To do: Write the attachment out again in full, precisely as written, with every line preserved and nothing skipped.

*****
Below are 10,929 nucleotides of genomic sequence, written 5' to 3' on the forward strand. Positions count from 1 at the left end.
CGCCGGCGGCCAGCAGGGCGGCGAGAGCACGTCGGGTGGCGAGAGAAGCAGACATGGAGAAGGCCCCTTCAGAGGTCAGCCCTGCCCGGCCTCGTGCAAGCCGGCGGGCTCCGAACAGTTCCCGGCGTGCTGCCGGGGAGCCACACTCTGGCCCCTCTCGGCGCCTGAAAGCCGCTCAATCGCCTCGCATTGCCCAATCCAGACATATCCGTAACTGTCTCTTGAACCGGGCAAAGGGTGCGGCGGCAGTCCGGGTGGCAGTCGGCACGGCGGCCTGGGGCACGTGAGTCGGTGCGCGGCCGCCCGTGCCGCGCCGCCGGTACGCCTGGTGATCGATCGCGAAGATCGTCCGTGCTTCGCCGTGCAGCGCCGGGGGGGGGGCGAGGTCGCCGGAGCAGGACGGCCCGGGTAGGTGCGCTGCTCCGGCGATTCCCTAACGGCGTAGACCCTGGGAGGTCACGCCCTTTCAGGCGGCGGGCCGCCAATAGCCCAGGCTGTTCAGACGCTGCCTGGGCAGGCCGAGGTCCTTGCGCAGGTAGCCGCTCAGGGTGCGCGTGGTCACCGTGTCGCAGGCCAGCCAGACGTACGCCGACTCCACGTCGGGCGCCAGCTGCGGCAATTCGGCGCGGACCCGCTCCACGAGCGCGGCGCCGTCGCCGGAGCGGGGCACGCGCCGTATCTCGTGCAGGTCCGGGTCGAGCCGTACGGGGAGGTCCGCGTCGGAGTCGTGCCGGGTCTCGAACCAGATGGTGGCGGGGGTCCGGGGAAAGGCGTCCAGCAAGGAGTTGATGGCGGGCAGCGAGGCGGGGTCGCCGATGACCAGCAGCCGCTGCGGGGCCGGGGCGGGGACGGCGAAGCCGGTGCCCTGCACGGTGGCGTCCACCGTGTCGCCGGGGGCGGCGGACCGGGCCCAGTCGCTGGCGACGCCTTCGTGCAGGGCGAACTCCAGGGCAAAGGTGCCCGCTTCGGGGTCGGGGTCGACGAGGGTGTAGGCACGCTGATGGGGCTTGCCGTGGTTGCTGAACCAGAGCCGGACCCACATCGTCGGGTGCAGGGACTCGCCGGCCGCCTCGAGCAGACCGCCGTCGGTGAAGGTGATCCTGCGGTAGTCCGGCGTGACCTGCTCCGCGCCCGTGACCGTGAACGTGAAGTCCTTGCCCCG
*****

Below are 10,929 nucleotides of genomic sequence, written 5' to 3' on the forward strand. Positions count from 1 at the left end.
CGCCGGCGGCCAGCAGGGCGGCGAGAGCACGTCGGGTGGCGAGAGAAGCAGACATGGAGAAGGCCCCTTCAGAGGTCAGCCCTGCCCGGCCTCGTGCAAGCCGGCGGGCTCCGAACAGTTCCCGGCGTGCTGCCGGGGAGCCACACTCTGGCCCCTCTCGGCGCCTGAAAGCCGCTCAATCGCCTCGCATTGCCCAATCCAGACATATCCGTAACTGTCTCTTGAACCGGGCAAAGGGTGCGGCGGCAGTCCGGGTGGCAGTCGGCACGGCGGCCTGGGGCACGTGAGTCGGTGCGCGGCCGCCCGTGCCGCGCCGCCGGTACGCCTGGTGATCGATCGCGAAGATCGTCCGTGCTTCGCCGTGCAGCGCCGGGGGGGGGGCGAGGTCGCCGGAGCAGGACGGCCCGGGTAGGTGCGCTGCTCCGGCGATTCCCTAACGGCGTAGACCCTGGGAGGTCACGCCCTTTCAGGCGGCGGGCCGCCAATAGCCCAGGCTGTTCAGACGCTGCCTGGGCAGGCCGAGGTCCTTGCGCAGGTAGCCGCTCAGGGTGCGCGTGGTCACCGTGTCGCAGGCCAGCCAGACGTACGCCGACTCCACGTCGGGCGCCAGCTGCGGCAATTCGGCGCGGACCCGCTCCACGAGCGCGGCGCCGTCGCCGGAGCGGGGCACGCGCCGTATCTCGTGCAGGTCCGGGTCGAGCCGTACGGGGAGGTCCGCGTCGGAGTCGTGCCGGGTCTCGAACCAGATGGTGGCGGGGGTCCGGGGAAAGGCGTCCAGCAAGGAGTTGATGGCGGGCAGCGAGGCGGGGTCGCCGATGACCAGCAGCCGCTGCGGGGCCGGGGCGGGGACGGCGAAGCCGGTGCCCTGCACGGTGGCGTCCACCGTGTCGCCGGGGGCGGCGGACCGGGCCCAGTCGCTGGCGACGCCTTCGTGCAGGGCGAACTCCAGGGCAAAGGTGCCCGCTTCGGGGTCGGGGTCGACGAGGGTGTAGGCACGCTGATGGGGCTTGCCGTGGTTGCTGAACCAGAGCCGGACCCACATCGTCGGGTGCAGGGACTCGCCGGCCGCCTCGAGCAGACCGCCGTCGGTGAAGGTGATCCTGCGGTAGTCCGGCGTGACCTGCTCCGCGCCCGTGACCGTGAACGTGAAGTCCTTGCCCCG